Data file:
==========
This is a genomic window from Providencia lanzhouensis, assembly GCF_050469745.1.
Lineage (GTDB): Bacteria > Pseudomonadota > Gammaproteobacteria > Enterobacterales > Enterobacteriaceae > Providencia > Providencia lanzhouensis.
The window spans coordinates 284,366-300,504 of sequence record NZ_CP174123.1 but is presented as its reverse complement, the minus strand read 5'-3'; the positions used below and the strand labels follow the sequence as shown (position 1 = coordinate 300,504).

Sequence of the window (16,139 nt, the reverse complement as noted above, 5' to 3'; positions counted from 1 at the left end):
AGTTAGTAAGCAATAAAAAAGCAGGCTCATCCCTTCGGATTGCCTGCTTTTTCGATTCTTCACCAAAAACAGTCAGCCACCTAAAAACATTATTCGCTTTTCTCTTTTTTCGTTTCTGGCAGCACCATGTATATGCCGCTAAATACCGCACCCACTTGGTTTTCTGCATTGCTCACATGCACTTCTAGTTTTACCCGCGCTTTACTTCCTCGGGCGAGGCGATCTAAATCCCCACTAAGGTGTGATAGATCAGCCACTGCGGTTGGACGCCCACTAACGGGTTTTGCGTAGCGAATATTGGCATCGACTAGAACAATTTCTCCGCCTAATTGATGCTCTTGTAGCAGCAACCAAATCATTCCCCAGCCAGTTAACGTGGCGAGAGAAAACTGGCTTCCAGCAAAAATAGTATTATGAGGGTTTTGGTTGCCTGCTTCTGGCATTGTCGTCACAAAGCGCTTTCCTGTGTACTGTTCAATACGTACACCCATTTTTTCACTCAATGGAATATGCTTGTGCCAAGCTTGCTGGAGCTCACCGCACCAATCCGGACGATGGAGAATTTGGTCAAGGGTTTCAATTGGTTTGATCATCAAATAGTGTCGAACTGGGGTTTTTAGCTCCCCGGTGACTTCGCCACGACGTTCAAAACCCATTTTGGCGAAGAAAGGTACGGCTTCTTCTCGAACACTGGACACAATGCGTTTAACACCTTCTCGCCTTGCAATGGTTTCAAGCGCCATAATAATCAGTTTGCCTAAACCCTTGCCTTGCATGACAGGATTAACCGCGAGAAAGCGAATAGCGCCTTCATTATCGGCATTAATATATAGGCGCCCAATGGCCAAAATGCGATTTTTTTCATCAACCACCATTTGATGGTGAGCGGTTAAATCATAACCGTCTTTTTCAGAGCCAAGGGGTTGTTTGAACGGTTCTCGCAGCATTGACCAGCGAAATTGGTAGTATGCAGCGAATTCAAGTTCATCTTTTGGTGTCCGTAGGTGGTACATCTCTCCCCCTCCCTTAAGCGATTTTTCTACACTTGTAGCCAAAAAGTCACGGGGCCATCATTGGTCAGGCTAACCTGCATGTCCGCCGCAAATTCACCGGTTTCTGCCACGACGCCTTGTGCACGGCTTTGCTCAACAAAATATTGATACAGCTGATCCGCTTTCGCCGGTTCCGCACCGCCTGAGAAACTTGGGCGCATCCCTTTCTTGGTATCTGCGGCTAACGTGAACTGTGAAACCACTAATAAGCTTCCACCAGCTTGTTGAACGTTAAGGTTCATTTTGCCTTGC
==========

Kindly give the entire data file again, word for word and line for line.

This is a genomic window from Providencia lanzhouensis, assembly GCF_050469745.1.
Lineage (GTDB): Bacteria > Pseudomonadota > Gammaproteobacteria > Enterobacterales > Enterobacteriaceae > Providencia > Providencia lanzhouensis.
The window spans coordinates 284,366-300,504 of sequence record NZ_CP174123.1 but is presented as its reverse complement, the minus strand read 5'-3'; the positions used below and the strand labels follow the sequence as shown (position 1 = coordinate 300,504).

Sequence of the window (16,139 nt, the reverse complement as noted above, 5' to 3'; positions counted from 1 at the left end):
AGTTAGTAAGCAATAAAAAAGCAGGCTCATCCCTTCGGATTGCCTGCTTTTTCGATTCTTCACCAAAAACAGTCAGCCACCTAAAAACATTATTCGCTTTTCTCTTTTTTCGTTTCTGGCAGCACCATGTATATGCCGCTAAATACCGCACCCACTTGGTTTTCTGCATTGCTCACATGCACTTCTAGTTTTACCCGCGCTTTACTTCCTCGGGCGAGGCGATCTAAATCCCCACTAAGGTGTGATAGATCAGCCACTGCGGTTGGACGCCCACTAACGGGTTTTGCGTAGCGAATATTGGCATCGACTAGAACAATTTCTCCGCCTAATTGATGCTCTTGTAGCAGCAACCAAATCATTCCCCAGCCAGTTAACGTGGCGAGAGAAAACTGGCTTCCAGCAAAAATAGTATTATGAGGGTTTTGGTTGCCTGCTTCTGGCATTGTCGTCACAAAGCGCTTTCCTGTGTACTGTTCAATACGTACACCCATTTTTTCACTCAATGGAATATGCTTGTGCCAAGCTTGCTGGAGCTCACCGCACCAATCCGGACGATGGAGAATTTGGTCAAGGGTTTCAATTGGTTTGATCATCAAATAGTGTCGAACTGGGGTTTTTAGCTCCCCGGTGACTTCGCCACGACGTTCAAAACCCATTTTGGCGAAGAAAGGTACGGCTTCTTCTCGAACACTGGACACAATGCGTTTAACACCTTCTCGCCTTGCAATGGTTTCAAGCGCCATAATAATCAGTTTGCCTAAACCCTTGCCTTGCATGACAGGATTAACCGCGAGAAAGCGAATAGCGCCTTCATTATCGGCATTAATATATAGGCGCCCAATGGCCAAAATGCGATTTTTTTCATCAACCACCATTTGATGGTGAGCGGTTAAATCATAACCGTCTTTTTCAGAGCCAAGGGGTTGTTTGAACGGTTCTCGCAGCATTGACCAGCGAAATTGGTAGTATGCAGCGAATTCAAGTTCATCTTTTGGTGTCCGTAGGTGGTACATCTCTCCCCCTCCCTTAAGCGATTTTTCTACACTTGTAGCCAAAAAGTCACGGGGCCATCATTGGTCAGGCTAACCTGCATGTCCGCCGCAAATTCACCGGTTTCTGCCACGACGCCTTGTGCACGGCTTTGCTCAACAAAATATTGATACAGCTGATCCGCTTTCGCCGGTTCCGCACCGCCTGAGAAACTTGGGCGCATCCCTTTCTTGGTATCTGCGGCTAACGTGAACTGTGAAACCACTAATAAGCTTCCACCAGCTTGTTGAACGTTAAGGTTCATTTTGCCTTGC